It is said be a safe, secure, “kids-only” social network for “tweens” ages 7-13. The site is using patent-pending facial recognition technology, moderation and kid-friendly features to teach kids positive online behavior, Internet safety and related life skills.
Compliant with the Children’s Online Privacy Protection Act (COPPA), WhatsWhat.me (Beta) provides an age-appropriate, “no-bullying allowed” community that requires parental permission to join.
Its members can create profiles, interact with friends, join groups, play games, earn points and win prizes, in a fun kids’ social network that focuses on building skills while fostering appropriate online behavior.[ Also Read: Science Kits Entice Kids to Explore the World ]
For parents, it offers its online Parent Resource Center providing expert advice, news, Internet safety tips and information on cybersafety for children.
In another effort to educate teens about how to be smart about what they post and share online, the Ad Council has embarked upon a new collaborative initiative, the Internet Safety Coalition. It is developed to provide research-based messages to teens and their parents.
The collaboration will utilize the collective strengths of corporate marketers, the media, non-profit organizations and foundations to promote safe online and digital practices. (Read: Leaders Join Hands for Online Safety of Youth)[ Also Read: Knowledge Stories for Children ]
There are other dedicated social networks for kids. A “virtual science playground,” the Mad Science Kids Club offers children a science-based platform for connecting, exploring and learning with peers online through science enrichment programs.
The Mad Science Group has launched the network using online safety platform Everloop. It is claimed to be the first-ever science social network platform created specifically for kids. (Read: Now a Science Social Network for Kids)
“It concerns me that we teach kids how to cross the street but not how to behave online. We developed WhatsWhat.me (Beta) to give kids a safe, age-appropriate place to have fun and learn important online skills – while providing parents peace of mind. And, our Parent Resource Center is a great way for parents to learn about cyberspace safety for their children,” says Vincent Cannistraro, WhatsWhat.me (Beta) chief executive officer and founder.
Biometric Facial Recognition Technology & “MeKey” — Using a Webcam during registration to create a “MeKey” for each child, the “MeKey” checks and matches the child’s unique facial features at every login to ensure his or her authentic identity — through patent-pending facial recognition technology — providing a safe, secure, kids-only site. Photos are encrypted and stored on secure servers.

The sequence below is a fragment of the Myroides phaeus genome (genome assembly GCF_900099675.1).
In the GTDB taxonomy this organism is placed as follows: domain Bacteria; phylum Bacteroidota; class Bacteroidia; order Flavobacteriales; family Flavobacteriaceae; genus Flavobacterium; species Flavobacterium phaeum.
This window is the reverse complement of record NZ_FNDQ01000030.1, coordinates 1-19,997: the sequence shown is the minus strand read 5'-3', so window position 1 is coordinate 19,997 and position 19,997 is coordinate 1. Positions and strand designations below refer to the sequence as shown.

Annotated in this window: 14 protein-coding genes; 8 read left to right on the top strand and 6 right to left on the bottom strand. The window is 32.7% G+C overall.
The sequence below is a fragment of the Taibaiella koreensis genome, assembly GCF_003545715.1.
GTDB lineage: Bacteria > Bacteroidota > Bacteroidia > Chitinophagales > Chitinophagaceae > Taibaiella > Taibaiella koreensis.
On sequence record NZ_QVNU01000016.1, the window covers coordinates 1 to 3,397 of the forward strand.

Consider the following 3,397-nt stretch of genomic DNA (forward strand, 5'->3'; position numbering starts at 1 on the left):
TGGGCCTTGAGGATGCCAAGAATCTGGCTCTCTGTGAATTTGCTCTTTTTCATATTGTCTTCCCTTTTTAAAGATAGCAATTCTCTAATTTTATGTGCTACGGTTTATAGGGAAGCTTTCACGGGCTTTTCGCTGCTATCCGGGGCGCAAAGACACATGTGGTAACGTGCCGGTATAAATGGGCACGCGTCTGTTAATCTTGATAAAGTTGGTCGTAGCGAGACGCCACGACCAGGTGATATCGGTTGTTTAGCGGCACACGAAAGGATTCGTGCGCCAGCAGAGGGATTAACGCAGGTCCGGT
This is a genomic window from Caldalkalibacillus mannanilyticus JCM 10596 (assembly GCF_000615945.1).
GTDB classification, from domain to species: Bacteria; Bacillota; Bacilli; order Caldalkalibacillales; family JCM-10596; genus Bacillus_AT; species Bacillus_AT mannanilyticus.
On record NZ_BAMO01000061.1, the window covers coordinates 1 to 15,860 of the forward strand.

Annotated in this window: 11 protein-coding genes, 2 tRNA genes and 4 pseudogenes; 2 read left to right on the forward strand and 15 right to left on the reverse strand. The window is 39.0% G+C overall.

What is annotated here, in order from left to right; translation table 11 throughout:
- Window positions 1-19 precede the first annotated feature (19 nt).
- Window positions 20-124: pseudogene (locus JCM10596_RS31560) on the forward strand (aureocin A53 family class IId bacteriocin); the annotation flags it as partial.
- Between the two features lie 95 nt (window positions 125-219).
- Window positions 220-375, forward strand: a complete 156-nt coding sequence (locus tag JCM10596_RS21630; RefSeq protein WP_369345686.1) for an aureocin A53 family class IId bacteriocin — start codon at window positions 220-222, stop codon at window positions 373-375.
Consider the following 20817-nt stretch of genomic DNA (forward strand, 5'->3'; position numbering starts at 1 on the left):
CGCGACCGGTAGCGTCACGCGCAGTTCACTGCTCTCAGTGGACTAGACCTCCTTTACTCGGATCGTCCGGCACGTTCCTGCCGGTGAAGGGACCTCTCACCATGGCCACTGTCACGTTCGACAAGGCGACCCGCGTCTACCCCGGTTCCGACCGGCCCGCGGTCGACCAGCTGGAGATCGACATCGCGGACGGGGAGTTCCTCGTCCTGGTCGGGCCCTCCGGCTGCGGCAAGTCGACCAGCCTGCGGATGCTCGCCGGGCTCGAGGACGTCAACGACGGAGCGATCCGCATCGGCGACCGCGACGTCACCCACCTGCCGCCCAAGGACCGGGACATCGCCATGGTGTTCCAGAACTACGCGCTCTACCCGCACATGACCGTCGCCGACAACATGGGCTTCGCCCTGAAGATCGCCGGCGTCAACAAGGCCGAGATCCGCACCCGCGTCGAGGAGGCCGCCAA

Report It! Button: Kids can report confidentially any improper online behavior; moderators review reports and take appropriate action with the kids, and if the violation is serious, the parents and/or law enforcement officials will be contacted.
Site Moderation — Professional moderators monitor the site and help kids turn online mistakes into teachable moments.
User-Approved Posts: All postings must be reviewed and approved by the recipient before becoming visible to others — effectively mitigating cyberbullying and teaching kids to “think before posting.”
Community Rules & Anti-cyberbullying Policies: Created by law enforcement and cyberspace experts, WhatsWhat.me (Beta) community rules are posted and reinforced; violators will not be tolerated,it says.
Age-appropriate Networking: Kids are only allowed to network with other WhatsWhat.me members one grade above or below their grade level, unless approved by a parent.
Secure Registration: Parents participate in the registration process, which requires a valid credit card to ensure parental approval and authentic identification.
Parent Resource Center (PRC): The section for parents to obtain important information about social networking and keeping their kids safe in cyberspace.
Membership: $3.95/month or $29.95 a year.
It was announced Wednesday, Jan. 19.
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